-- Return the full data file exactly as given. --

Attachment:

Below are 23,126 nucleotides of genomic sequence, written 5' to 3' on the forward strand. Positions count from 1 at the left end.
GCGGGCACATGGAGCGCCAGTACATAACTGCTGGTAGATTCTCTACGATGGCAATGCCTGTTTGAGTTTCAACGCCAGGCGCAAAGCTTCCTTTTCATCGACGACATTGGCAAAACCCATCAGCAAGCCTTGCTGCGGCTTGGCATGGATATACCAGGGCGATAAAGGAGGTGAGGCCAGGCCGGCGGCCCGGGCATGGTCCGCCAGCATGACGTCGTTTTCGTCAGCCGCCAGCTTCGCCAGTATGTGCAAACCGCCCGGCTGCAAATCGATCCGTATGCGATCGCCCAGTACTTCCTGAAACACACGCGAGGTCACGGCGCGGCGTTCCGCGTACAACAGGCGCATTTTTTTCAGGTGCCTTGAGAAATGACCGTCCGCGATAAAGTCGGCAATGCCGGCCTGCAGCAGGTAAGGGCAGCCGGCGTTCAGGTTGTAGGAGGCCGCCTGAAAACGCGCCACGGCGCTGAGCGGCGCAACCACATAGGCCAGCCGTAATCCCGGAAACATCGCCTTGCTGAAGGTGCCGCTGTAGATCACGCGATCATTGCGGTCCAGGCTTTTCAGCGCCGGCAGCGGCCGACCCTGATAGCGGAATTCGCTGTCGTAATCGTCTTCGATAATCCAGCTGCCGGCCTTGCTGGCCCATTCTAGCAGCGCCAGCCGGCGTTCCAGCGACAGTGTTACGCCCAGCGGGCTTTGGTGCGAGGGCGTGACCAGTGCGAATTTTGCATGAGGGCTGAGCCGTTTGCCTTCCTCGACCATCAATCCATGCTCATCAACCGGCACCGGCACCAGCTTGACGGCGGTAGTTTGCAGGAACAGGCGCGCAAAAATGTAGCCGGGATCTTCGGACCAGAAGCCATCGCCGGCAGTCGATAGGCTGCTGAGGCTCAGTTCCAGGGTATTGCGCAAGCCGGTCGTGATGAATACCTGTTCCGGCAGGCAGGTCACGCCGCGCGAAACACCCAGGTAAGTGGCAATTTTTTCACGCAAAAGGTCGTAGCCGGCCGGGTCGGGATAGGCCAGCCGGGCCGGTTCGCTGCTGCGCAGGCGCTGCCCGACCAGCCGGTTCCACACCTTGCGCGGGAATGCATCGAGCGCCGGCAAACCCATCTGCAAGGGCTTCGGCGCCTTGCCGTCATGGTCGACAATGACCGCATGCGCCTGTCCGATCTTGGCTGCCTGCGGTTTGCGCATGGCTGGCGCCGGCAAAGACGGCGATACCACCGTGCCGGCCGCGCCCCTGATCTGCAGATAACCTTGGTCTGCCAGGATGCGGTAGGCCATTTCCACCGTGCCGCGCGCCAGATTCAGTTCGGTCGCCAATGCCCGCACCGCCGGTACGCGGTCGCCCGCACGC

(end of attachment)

Below are 23,126 nucleotides of genomic sequence, written 5' to 3' on the forward strand. Positions count from 1 at the left end.
GCGGGCACATGGAGCGCCAGTACATAACTGCTGGTAGATTCTCTACGATGGCAATGCCTGTTTGAGTTTCAACGCCAGGCGCAAAGCTTCCTTTTCATCGACGACATTGGCAAAACCCATCAGCAAGCCTTGCTGCGGCTTGGCATGGATATACCAGGGCGATAAAGGAGGTGAGGCCAGGCCGGCGGCCCGGGCATGGTCCGCCAGCATGACGTCGTTTTCGTCAGCCGCCAGCTTCGCCAGTATGTGCAAACCGCCCGGCTGCAAATCGATCCGTATGCGATCGCCCAGTACTTCCTGAAACACACGCGAGGTCACGGCGCGGCGTTCCGCGTACAACAGGCGCATTTTTTTCAGGTGCCTTGAGAAATGACCGTCCGCGATAAAGTCGGCAATGCCGGCCTGCAGCAGGTAAGGGCAGCCGGCGTTCAGGTTGTAGGAGGCCGCCTGAAAACGCGCCACGGCGCTGAGCGGCGCAACCACATAGGCCAGCCGTAATCCCGGAAACATCGCCTTGCTGAAGGTGCCGCTGTAGATCACGCGATCATTGCGGTCCAGGCTTTTCAGCGCCGGCAGCGGCCGACCCTGATAGCGGAATTCGCTGTCGTAATCGTCTTCGATAATCCAGCTGCCGGCCTTGCTGGCCCATTCTAGCAGCGCCAGCCGGCGTTCCAGCGACAGTGTTACGCCCAGCGGGCTTTGGTGCGAGGGCGTGACCAGTGCGAATTTTGCATGAGGGCTGAGCCGTTTGCCTTCCTCGACCATCAATCCATGCTCATCAACCGGCACCGGCACCAGCTTGACGGCGGTAGTTTGCAGGAACAGGCGCGCAAAAATGTAGCCGGGATCTTCGGACCAGAAGCCATCGCCGGCAGTCGATAGGCTGCTGAGGCTCAGTTCCAGGGTATTGCGCAAGCCGGTCGTGATGAATACCTGTTCCGGCAGGCAGGTCACGCCGCGCGAAACACCCAGGTAAGTGGCAATTTTTTCACGCAAAAGGTCGTAGCCGGCCGGGTCGGGATAGGCCAGCCGGGCCGGTTCGCTGCTGCGCAGGCGCTGCCCGACCAGCCGGTTCCACACCTTGCGCGGGAATGCATCGAGCGCCGGCAAACCCATCTGCAAGGGCTTCGGCGCCTTGCCGTCATGGTCGACAATGACCGCATGCGCCTGTCCGATCTTGGCTGCCTGCGGTTTGCGCATGGCTGGCGCCGGCAAAGACGGCGATACCACCGTGCCGGCCGCGCCCCTGATCTGCAGATAACCTTGGTCTGCCAGGATGCGGTAGGCCATTTCCACCGTGCCGCGCGCCAGATTCAGTTCGGTCGCCAATGCCCGCACCGCCGGTACGCGGTCGCCCGCACGC